Rajon Rondo Player Profile
Playing just 38 games last year due to a an unfortunate season-ending ACL injury in January vs the Hawks, Rajon Rondo still managed to do enough to leave fans and teammates itching for more. In the first nine games of the 2012-2013 season, Rondo had two games of 20+ assists. Rondo went on to tie John Stockton for the second-longest span of double-digit assist games (37). He even added five triple-doubles, including one in each of his final two games of the season.
Rondo handles the ball efficiently, gets his teammates open, rebounds the ball remarkably well for his size (5.6 reb/game), and has a knack for being disruptive on defense. At his peak, Rondo is MVP-caliber, capable of doing [just about] everything on the floor. His mid-range game can still use plenty of work, but for the time being his ability to initiate Boston’s offense can offset some of his individual shooting woes.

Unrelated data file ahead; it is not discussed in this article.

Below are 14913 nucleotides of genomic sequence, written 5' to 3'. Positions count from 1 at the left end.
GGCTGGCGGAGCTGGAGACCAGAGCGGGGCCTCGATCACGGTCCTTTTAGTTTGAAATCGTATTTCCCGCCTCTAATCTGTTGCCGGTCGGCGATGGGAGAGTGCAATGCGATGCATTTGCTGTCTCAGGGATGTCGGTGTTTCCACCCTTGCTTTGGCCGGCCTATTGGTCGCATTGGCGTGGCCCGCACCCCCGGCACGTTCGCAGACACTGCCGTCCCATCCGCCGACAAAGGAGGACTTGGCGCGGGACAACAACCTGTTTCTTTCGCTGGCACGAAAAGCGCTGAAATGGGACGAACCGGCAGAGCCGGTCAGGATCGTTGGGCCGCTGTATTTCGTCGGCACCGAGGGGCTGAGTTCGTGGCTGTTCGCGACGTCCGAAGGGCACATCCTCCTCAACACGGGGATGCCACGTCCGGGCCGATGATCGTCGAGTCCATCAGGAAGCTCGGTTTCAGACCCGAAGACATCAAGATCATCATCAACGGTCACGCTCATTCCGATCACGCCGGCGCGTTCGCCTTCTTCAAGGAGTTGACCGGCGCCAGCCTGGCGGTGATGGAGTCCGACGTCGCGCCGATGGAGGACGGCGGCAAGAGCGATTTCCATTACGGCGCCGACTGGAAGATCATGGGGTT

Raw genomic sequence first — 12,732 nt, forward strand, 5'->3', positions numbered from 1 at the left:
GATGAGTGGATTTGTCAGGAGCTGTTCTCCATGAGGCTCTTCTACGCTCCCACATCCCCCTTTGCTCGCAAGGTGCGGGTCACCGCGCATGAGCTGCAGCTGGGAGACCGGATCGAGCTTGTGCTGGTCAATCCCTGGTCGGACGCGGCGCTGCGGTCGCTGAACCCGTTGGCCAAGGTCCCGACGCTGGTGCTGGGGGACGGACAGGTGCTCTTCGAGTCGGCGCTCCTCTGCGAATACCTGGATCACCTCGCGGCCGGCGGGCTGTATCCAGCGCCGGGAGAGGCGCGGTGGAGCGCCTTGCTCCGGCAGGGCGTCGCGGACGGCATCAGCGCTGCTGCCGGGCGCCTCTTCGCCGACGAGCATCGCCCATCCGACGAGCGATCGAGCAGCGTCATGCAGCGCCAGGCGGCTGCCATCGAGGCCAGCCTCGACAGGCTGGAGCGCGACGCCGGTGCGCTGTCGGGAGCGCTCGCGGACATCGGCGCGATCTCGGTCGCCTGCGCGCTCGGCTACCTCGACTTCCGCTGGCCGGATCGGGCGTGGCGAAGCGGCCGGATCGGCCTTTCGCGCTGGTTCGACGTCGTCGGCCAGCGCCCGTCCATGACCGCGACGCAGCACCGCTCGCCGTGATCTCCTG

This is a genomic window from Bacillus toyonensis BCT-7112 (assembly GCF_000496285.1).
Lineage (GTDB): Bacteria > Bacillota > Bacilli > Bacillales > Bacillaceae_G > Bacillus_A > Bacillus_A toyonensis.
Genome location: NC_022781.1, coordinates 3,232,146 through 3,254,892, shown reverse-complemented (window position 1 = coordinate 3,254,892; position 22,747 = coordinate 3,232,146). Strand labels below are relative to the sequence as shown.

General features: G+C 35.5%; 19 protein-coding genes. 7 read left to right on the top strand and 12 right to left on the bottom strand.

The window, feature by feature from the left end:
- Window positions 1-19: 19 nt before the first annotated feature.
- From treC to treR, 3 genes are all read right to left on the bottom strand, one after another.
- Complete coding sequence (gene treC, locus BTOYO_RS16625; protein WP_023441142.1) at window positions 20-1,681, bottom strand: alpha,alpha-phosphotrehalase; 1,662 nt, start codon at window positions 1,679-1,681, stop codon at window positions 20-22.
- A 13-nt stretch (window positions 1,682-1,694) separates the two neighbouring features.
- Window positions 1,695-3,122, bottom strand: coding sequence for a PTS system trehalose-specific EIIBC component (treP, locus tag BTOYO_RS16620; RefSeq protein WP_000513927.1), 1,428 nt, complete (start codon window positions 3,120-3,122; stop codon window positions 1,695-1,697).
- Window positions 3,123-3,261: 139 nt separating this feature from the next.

Through those 38 games, Rondo, maybe even selfishly, made his presence felt. His style of play led to triple-doubles and high assist numbers, but it didn’t translate into victories. In the last five games he played in, a span where Boston went 2-3, Rondo averaged 18.8 pts/game, 10.4 assts/game, and 8.8 rebs/game. If we’re forced to measure every other star’s production in relation to how the team is doing, we must do the same with Rondo. He needs to keep his turnovers to a minimum, averaging 4+ per game and having multiple games of 6-9 turnovers won’t cut it.
Rondo’s an all-star PG, potentially the best in the league when he’s playing to his strengths. With the old guard in Boston finally gone, it’ll be entirely up to Rondo to dictate how the next few years go. He has two years left on his contract and will make $12 million in 2013-2014. With how well players are no recovering from ACL injuries, it wouldn’t surprise me one bit if Rondo had the best season of his career, infuriated with Boston’s notion of ‘rebuilding’.